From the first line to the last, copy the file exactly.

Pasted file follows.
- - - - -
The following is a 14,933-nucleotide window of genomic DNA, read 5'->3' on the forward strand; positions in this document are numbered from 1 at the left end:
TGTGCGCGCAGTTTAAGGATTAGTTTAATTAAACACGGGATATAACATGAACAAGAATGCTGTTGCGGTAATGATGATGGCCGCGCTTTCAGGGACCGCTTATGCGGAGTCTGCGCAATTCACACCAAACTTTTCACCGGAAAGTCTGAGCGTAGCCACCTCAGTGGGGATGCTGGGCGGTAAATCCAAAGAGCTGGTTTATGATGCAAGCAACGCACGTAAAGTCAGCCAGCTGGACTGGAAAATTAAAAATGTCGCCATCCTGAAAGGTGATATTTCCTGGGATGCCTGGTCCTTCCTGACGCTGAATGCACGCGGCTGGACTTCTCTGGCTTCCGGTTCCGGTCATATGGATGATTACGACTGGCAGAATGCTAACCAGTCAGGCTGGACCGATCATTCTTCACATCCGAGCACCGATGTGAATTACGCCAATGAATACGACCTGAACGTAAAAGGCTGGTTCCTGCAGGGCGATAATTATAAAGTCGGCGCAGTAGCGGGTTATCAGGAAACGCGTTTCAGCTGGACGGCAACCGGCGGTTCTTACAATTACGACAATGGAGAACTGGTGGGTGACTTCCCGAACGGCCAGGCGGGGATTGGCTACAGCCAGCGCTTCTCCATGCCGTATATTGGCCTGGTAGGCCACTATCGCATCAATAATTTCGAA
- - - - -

The following is a 14,933-nucleotide window of genomic DNA, read 5'->3' on the forward strand; positions in this document are numbered from 1 at the left end:
TGTGCGCGCAGTTTAAGGATTAGTTTAATTAAACACGGGATATAACATGAACAAGAATGCTGTTGCGGTAATGATGATGGCCGCGCTTTCAGGGACCGCTTATGCGGAGTCTGCGCAATTCACACCAAACTTTTCACCGGAAAGTCTGAGCGTAGCCACCTCAGTGGGGATGCTGGGCGGTAAATCCAAAGAGCTGGTTTATGATGCAAGCAACGCACGTAAAGTCAGCCAGCTGGACTGGAAAATTAAAAATGTCGCCATCCTGAAAGGTGATATTTCCTGGGATGCCTGGTCCTTCCTGACGCTGAATGCACGCGGCTGGACTTCTCTGGCTTCCGGTTCCGGTCATATGGATGATTACGACTGGCAGAATGCTAACCAGTCAGGCTGGACCGATCATTCTTCACATCCGAGCACCGATGTGAATTACGCCAATGAATACGACCTGAACGTAAAAGGCTGGTTCCTGCAGGGCGATAATTATAAAGTCGGCGCAGTAGCGGGTTATCAGGAAACGCGTTTCAGCTGGACGGCAACCGGCGGTTCTTACAATTACGACAATGGAGAACTGGTGGGTGACTTCCCGAACGGCCAGGCGGGGATTGGCTACAGCCAGCGCTTCTCCATGCCGTATATTGGCCTGGTAGGCCACTATCGCATCAATAATTTCGAA